Stocks remained sharply lower by mid-afternoon Tuesday as crude oil closed at its lowest level since June 27. 

The S&P 500 was down 0.9%, the Dow Jones Industrial Average fell 0.78%, or 140 points, and the Nasdaq declined 1.1%.

Uncertainty over the timeline and execution of the United Kingdom's exit from the European Union left markets rattled on Tuesday. The U.K.'s central bank also sounded a dovish call, unnerving investors already unsure about the global effect of a Brexit.

Crude oil was in retreat after closing last week with a five-day gain of 2.8%. The commodity ended the second quarter on Thursday with gains of 26%, its best quarterly performance since 2009, thanks to disruptions to global oil production, particularly in Canada, Nigeria and Venezuela.

The commodity was also under pressure as Nigerian production rebounded in June, pushing total output from the Organization of Petroleum Exporting Countries to its highest level since January. A Bloomberg survey showed OPEC production increasing by 240,000 barrels a day in June. 

"The increase in OPEC production threatens to postpone the anticipated rebalancing of the global market," said Timothy Evans, energy futures analyst at Citi. 

West Texas Intermediate crude oil dropped 4.9% to $46.60 a barrel.

The energy sector was the worst performer on markets on Tuesday. Major oilers including Exxon Mobil (XOM - Get Report) , PetroChina (PTR - Get Report) , Total (TOT - Get Report)  and Royal Dutch Shell (RDS.A - Get Report) were falling. The Energy Select Sector SPDR ETF (XLE - Get Report) slid 2.5%.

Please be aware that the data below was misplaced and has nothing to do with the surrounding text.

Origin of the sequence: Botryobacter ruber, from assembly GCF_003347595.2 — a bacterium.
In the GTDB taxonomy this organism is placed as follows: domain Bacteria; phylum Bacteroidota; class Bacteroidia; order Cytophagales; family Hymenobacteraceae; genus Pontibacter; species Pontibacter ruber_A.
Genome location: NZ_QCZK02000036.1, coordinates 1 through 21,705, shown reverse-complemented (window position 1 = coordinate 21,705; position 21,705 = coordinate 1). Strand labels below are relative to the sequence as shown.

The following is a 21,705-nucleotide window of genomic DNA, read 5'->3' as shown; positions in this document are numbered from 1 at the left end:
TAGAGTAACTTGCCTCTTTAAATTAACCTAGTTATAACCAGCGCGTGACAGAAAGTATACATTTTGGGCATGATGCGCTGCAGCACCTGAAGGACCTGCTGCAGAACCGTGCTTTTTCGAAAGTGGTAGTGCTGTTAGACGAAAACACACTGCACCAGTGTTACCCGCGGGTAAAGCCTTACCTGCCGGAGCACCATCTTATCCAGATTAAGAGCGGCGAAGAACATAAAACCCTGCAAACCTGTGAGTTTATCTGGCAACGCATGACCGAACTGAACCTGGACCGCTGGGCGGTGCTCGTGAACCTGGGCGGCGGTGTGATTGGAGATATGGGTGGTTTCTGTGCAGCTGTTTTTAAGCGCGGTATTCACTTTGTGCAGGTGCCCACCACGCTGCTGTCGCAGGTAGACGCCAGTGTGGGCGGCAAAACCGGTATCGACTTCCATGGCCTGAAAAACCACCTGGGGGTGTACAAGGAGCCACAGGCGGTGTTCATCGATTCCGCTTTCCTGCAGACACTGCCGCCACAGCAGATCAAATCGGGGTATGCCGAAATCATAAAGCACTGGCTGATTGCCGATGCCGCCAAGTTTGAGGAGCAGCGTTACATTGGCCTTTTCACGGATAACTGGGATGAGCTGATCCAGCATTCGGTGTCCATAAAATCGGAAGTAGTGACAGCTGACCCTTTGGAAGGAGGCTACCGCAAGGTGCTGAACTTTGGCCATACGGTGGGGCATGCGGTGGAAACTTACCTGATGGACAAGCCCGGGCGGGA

The Bank of England said Tuesday it would reduce the amount of capital banks need to hold to free up more money for lending to businesses and households following the aftermath of Great Britain's vote to leave the European Union. Bank of England Gov. Mark Carney said that the central bank has the scope to deal with Article 50, which will kick off Britain's exit, when it is invoked.

"The Bank of England is making strenuous efforts to reassure the markets that it can provide ample liquidity and relax monetary policy to counter some of the effects of the Brexit uncertainty shock on the economy," Societe Generale analysts wrote in a note.

Stocks had rallied in the previous week, wiping out much of the Brexit selloff, thanks to a spike in speculation that the turmoil in Europe will delay a rate hike in the U.S. and increase the chances of monetary stimulus from global central banks. The protracted time for an exit from the EU -- likely at least two years -- also gave investors a reason to buy back in the near term.

U.S. factory orders in May declined at a faster pace than expected. Orders declined 1%, according to the Census Bureau, a wider decline than an expected 0.8%. Orders have slowed since a 1.8% increase in April.

Harley-Davidson (HOG - Get Report) slid 11%, giving back much of the gains achieved on Friday. Shares had surged on speculation of a possible takeover deal from private-equity firm KKR in the pipeline.

Delta (DAL - Get Report) cut its profit margin forecasts for its June quarter. The airline pointed to a 5% decline in passenger revenue in June and the higher cost of fuel as reason for the weaker-than-expected quarter.

Tesla (TSLA - Get Report) fell 1.7% after releasing a second-quarter sales update that fell well short of company estimates. The electric car company said it produced 18,345 vehicles in the second quarter of 2016, a 20% increase from the previous quarter. However, a late-quarter production increase meant deliveries reached only 14,370 vehicles, below an expected 17,000.

Walt Disney's (DIS - Get Report) Finding Dory topped the weekend box office for the third week in a row, generating an estimated $50.2 million in North American ticket sales over the four-day holiday weekend. The animated sequel has taken in $538.3 million globally during its three-week run. Warner Bros.' The Legend of Tarzan pulled in $38.1 million domestically in its weekend debut, a disappointing haul and just a fraction of its $180 million production cost.